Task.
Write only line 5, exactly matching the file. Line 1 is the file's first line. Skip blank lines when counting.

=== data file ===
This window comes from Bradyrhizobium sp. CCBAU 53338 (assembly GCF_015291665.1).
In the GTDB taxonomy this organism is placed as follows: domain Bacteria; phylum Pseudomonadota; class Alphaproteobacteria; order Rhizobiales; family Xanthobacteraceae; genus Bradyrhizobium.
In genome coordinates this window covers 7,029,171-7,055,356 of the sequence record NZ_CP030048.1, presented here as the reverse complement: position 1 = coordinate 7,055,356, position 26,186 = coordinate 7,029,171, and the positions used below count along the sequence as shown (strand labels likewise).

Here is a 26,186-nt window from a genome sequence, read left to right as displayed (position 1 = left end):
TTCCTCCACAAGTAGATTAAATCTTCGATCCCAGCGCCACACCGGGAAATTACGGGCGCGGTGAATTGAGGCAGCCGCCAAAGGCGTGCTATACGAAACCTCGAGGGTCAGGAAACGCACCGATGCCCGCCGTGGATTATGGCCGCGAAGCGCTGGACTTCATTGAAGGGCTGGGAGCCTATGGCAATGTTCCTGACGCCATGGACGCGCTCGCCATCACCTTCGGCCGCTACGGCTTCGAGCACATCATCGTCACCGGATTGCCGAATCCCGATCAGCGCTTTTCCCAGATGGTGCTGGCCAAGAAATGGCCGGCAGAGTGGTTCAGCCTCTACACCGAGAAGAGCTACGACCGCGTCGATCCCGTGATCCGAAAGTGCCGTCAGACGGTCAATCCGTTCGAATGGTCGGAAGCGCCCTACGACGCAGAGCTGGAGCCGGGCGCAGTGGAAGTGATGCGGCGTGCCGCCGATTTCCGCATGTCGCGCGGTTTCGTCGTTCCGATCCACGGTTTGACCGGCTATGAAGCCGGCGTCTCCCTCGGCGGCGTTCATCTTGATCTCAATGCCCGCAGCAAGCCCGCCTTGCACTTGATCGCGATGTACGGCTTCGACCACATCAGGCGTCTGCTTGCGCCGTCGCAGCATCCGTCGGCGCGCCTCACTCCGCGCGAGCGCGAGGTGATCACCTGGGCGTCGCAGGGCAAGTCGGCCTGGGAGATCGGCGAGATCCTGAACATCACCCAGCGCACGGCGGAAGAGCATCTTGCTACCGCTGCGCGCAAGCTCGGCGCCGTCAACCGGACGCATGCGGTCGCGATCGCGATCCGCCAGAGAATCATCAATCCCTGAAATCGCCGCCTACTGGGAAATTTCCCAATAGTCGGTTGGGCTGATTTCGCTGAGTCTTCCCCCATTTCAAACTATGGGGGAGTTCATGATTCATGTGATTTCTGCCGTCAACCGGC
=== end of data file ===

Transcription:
TTCCTCCACAAGTAGATTAAATCTTCGATCCCAGCGCCACACCGGGAAATTACGGGCGCGGTGAATTGAGGCAGCCGCCAAAGGCGTGCTATACGAAACCTCGAGGGTCAGGAAACGCACCGATGCCCGCCGTGGATTATGGCCGCGAAGCGCTGGACTTCATTGAAGGGCTGGGAGCCTATGGCAATGTTCCTGACGCCATGGACGCGCTCGCCATCACCTTCGGCCGCTACGGCTTCGAGCACATCATCGTCACCGGATTGCCGAATCCCGATCAGCGCTTTTCCCAGATGGTGCTGGCCAAGAAATGGCCGGCAGAGTGGTTCAGCCTCTACACCGAGAAGAGCTACGACCGCGTCGATCCCGTGATCCGAAAGTGCCGTCAGACGGTCAATCCGTTCGAATGGTCGGAAGCGCCCTACGACGCAGAGCTGGAGCCGGGCGCAGTGGAAGTGATGCGGCGTGCCGCCGATTTCCGCATGTCGCGCGGTTTCGTCGTTCCGATCCACGGTTTGACCGGCTATGAAGCCGGCGTCTCCCTCGGCGGCGTTCATCTTGATCTCAATGCCCGCAGCAAGCCCGCCTTGCACTTGATCGCGATGTACGGCTTCGACCACATCAGGCGTCTGCTTGCGCCGTCGCAGCATCCGTCGGCGCGCCTCACTCCGCGCGAGCGCGAGGTGATCACCTGGGCGTCGCAGGGCAAGTCGGCCTGGGAGATCGGCGAGATCCTGAACATCACCCAGCGCACGGCGGAAGAGCATCTTGCTACCGCTGCGCGCAAGCTCGGCGCCGTCAACCGGACGCATGCGGTCGCGATCGCGATCCGCCAGAGAATCATCAATCCCTGAAATCGCCGCCTACTGGGAAATTTCCCAATAGTCGGTTGGGCTGATTTCGCTGAGTCTTCCCCCATTTCAAACTATGGGGGAGTTCATGATTCATGTGATTTCTGCCGTCAACCGGC